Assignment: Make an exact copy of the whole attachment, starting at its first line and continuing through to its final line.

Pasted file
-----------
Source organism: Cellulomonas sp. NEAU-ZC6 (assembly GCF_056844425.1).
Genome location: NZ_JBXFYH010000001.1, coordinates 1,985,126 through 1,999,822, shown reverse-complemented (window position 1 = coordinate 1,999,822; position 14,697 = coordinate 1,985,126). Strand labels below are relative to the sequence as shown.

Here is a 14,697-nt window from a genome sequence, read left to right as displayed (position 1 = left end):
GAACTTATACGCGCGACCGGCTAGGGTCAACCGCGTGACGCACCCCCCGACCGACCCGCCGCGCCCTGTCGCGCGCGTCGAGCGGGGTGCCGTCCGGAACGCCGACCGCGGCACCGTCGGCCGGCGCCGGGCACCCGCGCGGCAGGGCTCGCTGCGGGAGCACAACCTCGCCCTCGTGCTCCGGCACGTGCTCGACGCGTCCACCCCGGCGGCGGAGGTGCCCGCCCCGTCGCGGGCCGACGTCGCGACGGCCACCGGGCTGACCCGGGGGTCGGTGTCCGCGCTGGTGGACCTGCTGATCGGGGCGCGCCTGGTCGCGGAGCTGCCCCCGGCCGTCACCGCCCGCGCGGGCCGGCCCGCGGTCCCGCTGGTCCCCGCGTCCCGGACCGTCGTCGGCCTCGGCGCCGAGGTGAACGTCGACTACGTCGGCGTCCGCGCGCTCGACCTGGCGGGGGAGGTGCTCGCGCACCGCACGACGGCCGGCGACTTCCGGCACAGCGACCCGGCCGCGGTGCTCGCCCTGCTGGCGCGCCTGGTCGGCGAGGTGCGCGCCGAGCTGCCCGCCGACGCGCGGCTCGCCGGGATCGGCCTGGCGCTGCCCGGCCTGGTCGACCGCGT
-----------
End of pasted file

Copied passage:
Source organism: Cellulomonas sp. NEAU-ZC6 (assembly GCF_056844425.1).
Genome location: NZ_JBXFYH010000001.1, coordinates 1,985,126 through 1,999,822, shown reverse-complemented (window position 1 = coordinate 1,999,822; position 14,697 = coordinate 1,985,126). Strand labels below are relative to the sequence as shown.

Here is a 14,697-nt window from a genome sequence, read left to right as displayed (position 1 = left end):
GAACTTATACGCGCGACCGGCTAGGGTCAACCGCGTGACGCACCCCCCGACCGACCCGCCGCGCCCTGTCGCGCGCGTCGAGCGGGGTGCCGTCCGGAACGCCGACCGCGGCACCGTCGGCCGGCGCCGGGCACCCGCGCGGCAGGGCTCGCTGCGGGAGCACAACCTCGCCCTCGTGCTCCGGCACGTGCTCGACGCGTCCACCCCGGCGGCGGAGGTGCCCGCCCCGTCGCGGGCCGACGTCGCGACGGCCACCGGGCTGACCCGGGGGTCGGTGTCCGCGCTGGTGGACCTGCTGATCGGGGCGCGCCTGGTCGCGGAGCTGCCCCCGGCCGTCACCGCCCGCGCGGGCCGGCCCGCGGTCCCGCTGGTCCCCGCGTCCCGGACCGTCGTCGGCCTCGGCGCCGAGGTGAACGTCGACTACGTCGGCGTCCGCGCGCTCGACCTGGCGGGGGAGGTGCTCGCGCACCGCACGACGGCCGGCGACTTCCGGCACAGCGACCCGGCCGCGGTGCTCGCCCTGCTGGCGCGCCTGGTCGGCGAGGTGCGCGCCGAGCTGCCCGCCGACGCGCGGCTCGCCGGGATCGGCCTGGCGCTGCCCGGCCTGGTCGACCGCGT